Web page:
The vaccine failure seems to have been noticed. By 64 percent to 12 percent Canadian businesses agreed that “the Canadian government was not fast enough in securing shipments of COVID-19 vaccines and has taken too long to approve vaccines for use.”

And in a question that could have delivered a much more impressive result last year, 43 percent agreed that “the Canadian government handled the pandemic far more successfully than other countries” (with 30 percent disagreeing).

In a possible sign of Canada’s deep-seated reasonableness, 60 percent of businesses surveyed agreed that “the Canadian government was not well prepared for the pandemic but did an OK job in the circumstances.” This is the benefit of the doubt that may end up saving the current government from major political blowback, although vaccine progress in next few months will decide whether that last question will deliver a radically different result by the fall.

As the federal budget unveils a raft of new support schemes for employees and businesses, this poll gives a sense of the pandemic’s impact on the “real” economy and it is clear that businesses have been hugely impacted already and many of them feel let down. It is also striking that despite the generous taxpayer support provided by provincial and federal governments since last spring, the lockdowns were more than many Canadian businesses could weather, and for plenty of companies they have already drowned. Each of these failed businesses is a human story of a lost dream, of life savings being wiped out and new opportunities lost, and it will have an electoral impact eventually.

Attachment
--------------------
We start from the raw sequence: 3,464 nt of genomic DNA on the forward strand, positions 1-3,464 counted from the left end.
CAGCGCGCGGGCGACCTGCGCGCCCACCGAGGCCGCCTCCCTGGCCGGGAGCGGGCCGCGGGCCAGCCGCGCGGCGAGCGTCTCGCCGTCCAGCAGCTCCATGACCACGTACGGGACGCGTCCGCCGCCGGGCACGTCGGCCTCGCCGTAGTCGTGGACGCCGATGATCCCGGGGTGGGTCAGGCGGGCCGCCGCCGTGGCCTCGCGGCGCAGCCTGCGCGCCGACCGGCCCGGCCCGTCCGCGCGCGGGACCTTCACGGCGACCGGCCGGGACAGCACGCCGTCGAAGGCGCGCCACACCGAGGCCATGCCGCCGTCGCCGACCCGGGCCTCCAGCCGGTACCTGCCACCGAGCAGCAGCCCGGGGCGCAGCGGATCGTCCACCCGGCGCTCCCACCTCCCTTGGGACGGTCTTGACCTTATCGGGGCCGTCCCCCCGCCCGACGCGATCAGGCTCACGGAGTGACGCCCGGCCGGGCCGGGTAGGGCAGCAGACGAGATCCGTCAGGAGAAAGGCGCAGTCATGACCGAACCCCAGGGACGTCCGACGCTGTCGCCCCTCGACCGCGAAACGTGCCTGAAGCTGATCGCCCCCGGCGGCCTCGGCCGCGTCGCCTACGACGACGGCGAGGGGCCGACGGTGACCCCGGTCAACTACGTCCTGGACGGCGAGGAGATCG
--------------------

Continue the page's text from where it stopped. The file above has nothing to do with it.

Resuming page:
There may be another federal election before it becomes clear how the pandemic has materially affected businesses, and how much the support schemes have cushioned ordinary voters. But we do know there are hundreds of thousands of people who will never recover economically from COVID-19, even if they avoided contracting the virus themselves.

As wine pivots away from restaurants, Chianti Classico is having a moment


Malcom Jolley, co-founder of, is joining The Hub as our resident epicurean and wine columnist. Twice monthly, Malcom will be providing readers with a tour of a different wine growing region globally and his recommendations for wine selections available in Canada that capture the terroir of locales, personalities and cultures featured in his column. Hey, it’s Friday and 5 o’clock somewhere. Enjoy! – Stuart Thomson, Editor-in-Chief.

I have a good friend and neighbour who is an economist and likes a glass of wine.